Professor Resigns Post Over 9/11 Writing

Times Staff Writer

A professor who has compared the Sept. 11 victims to the Nazi who helped plan the Holocaust abruptly resigned his administrative position Monday, saying the controversy made it impossible to do his job.

Ward L. Churchill, who headed the ethnic studies department at the University of Colorado at Boulder, said he was stepping down as chairman because “the present political climate has rendered me a liability” to the department and the college. He will remain a professor.

The furor erupted last week over an invitation for Churchill to speak about Native American issues at Hamilton College in Clinton, N.Y. A group of professors there raised concerns after discovering some of his writings, including one done shortly after the 9/11 attacks.

In an essay entitled “Some People Push Back: On the Justice of Roosting Chickens,” Churchill called the workers killed in the World Trade Center “little Eichmanns” -- after the Nazi Adolf Eichmann, who helped mastermind the murder of European Jews during World War II. He said trade center employees were “technocrats of empire” working for the “engines of profit” and as such were inevitable targets.

“They were civilians of a sort,” he said. “But innocent, gimme a break.”


The reaction in Colorado was immediate. Local citizens, state representatives and congressmen called for Churchill’s job.

“He can say what he wants, but when you go over the line as far as he goes, then it ought to affect your employment,” said Rep. Bob Beauprez (R-Colo.). “If in the name of political correctness and tolerance we don’t stand up and say this is wrong and evil, then we are complicit in it. We need to be tolerant and forgiving people, but we don’t need to be stupid, and what he said was stupid, and actions have consequences.”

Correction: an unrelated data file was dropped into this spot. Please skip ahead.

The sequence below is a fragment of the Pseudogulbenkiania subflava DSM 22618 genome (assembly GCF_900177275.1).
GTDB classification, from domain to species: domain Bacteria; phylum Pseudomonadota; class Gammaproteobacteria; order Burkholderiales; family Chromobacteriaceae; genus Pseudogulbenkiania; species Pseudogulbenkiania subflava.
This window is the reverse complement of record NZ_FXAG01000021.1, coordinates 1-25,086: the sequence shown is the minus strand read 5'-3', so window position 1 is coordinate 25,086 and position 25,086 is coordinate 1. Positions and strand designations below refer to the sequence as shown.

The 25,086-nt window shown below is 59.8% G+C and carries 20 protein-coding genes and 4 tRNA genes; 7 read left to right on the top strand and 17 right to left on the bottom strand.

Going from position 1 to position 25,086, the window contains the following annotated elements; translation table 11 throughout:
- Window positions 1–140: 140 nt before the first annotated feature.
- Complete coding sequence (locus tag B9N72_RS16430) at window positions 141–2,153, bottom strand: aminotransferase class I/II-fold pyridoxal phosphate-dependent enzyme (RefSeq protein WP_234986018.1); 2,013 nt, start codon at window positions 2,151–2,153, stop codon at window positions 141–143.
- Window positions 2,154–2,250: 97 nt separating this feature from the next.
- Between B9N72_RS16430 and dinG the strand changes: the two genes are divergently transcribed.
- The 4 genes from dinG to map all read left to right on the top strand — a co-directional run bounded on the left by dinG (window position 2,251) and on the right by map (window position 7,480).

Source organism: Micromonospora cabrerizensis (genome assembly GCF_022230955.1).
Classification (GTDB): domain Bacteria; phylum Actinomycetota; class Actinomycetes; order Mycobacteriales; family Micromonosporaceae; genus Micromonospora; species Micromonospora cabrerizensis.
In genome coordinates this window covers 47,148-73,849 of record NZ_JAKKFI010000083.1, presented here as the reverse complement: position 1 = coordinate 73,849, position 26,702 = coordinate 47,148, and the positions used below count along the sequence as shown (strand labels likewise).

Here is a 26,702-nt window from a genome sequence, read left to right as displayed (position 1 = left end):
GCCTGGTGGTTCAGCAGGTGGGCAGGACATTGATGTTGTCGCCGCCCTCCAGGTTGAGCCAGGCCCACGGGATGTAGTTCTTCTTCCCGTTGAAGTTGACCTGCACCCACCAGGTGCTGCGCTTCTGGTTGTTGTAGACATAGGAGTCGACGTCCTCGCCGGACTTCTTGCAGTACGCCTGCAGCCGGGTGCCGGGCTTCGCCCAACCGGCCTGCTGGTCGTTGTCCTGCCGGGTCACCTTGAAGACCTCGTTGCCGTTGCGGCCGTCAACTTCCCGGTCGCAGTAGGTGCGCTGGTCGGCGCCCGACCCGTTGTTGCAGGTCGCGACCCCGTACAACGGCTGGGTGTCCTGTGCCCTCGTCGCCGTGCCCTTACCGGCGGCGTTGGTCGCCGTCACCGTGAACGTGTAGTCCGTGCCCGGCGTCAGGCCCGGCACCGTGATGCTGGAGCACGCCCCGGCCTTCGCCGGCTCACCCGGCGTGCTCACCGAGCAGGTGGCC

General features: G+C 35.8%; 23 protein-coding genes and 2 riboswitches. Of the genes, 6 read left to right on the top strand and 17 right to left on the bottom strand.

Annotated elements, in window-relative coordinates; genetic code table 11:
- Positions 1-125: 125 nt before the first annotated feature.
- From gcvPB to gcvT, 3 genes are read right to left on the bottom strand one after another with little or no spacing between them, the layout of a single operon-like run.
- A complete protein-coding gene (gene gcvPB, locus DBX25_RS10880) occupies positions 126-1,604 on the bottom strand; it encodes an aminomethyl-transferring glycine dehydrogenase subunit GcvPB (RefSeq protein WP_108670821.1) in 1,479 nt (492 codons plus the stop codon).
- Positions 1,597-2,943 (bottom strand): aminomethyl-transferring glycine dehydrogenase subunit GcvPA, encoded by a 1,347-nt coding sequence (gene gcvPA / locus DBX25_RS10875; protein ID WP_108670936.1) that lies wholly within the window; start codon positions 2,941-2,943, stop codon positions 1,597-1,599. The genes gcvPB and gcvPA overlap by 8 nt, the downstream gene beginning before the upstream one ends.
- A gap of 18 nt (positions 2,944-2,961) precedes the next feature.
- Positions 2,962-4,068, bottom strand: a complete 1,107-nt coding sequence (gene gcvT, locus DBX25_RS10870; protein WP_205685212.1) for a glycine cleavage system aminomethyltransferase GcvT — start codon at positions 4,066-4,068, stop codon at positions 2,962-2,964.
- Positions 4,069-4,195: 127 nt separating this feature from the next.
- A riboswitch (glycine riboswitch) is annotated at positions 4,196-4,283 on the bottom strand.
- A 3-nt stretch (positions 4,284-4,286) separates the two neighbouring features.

Beauprez has contacted university officials demanding Churchill’s ouster. The board of regents plans to meet Thursday to discuss the issue.

Todd T. Gleeson, dean of CU’s College of Arts and Sciences, said Churchill had not been forced to resign his chairmanship.

“This was his offer, and I think it’s in his interest and in the interest of the university that he step down,” Gleeson said. “I don’t think this will put the controversy to bed. It has raised some issues of freedom of political expression that I think the university will want to explore.”

The interim chancellor of the university, Phil DiStefano, said Churchill’s views “outraged and appalled us.”

Churchill, a Vietnam veteran, is a longtime activist in Denver. Last week he and seven others were acquitted in court of trying to block last year’s Columbus Day parade in Denver, which they saw as a celebration of the “genocide” of Native Americans.

Churchill has been on the faculty since 1991 and chairman of the ethnic studies department for two years, Gleeson said. His term was to expire in June.

“Tenure means never having to say you’re sorry,” said David Lane, a civil rights attorney who defended Churchill in the Columbus Day case. “The 1st Amendment protects faculty members like anyone else. Ward Churchill can say basically whatever he wants, and if everyone in society is outraged, then it’s too bad for everyone in society. The importance of what he said got lost in the words he chose to use in putting his message out.”

Churchill did not return calls seeking comment but issued a lengthy press release defending his writings.

He said his views had been distorted but didn’t deny using inflammatory rhetoric to make his larger point -- namely that if the U.S. government didn’t comply with the rule of law, it couldn’t be surprised if it were attacked.

“I have never characterized all the Sept. 11 victims as ‘Nazis.’ What I said was that the ‘technocrats of empire’ working in the World Trade Center were the equivalent of ‘little Eichmanns,’ ” he said. “Adolf Eichmann was not charged with direct killing but with ensuring the smooth running of the infrastructure that enabled the Nazi genocide. Similarly, German industrialists were legitimately targeted by the allies.”

He said the children, janitors, food service workers and firefighters killed in the trade center were not “little Eichmanns.”

“According to Pentagon logic, [they] were simply part of the collateral damage,” he said. “Ugly? Yes. Hurtful? Yes. And that’s my point. It’s no less ugly, painful or dehumanizing a description when applied to Iraqis, Palestinians or anyone else.”

It’s unknown whether Churchill will continue with his plans to speak Thursday at Hamilton College, a liberal arts institution with 1,750 students. Vige Barrie, spokeswoman for the college, said it wouldn’t withdraw its invitation but has asked Churchill to change the subject.

“The subject is now discussing the limits of dissent,” she said.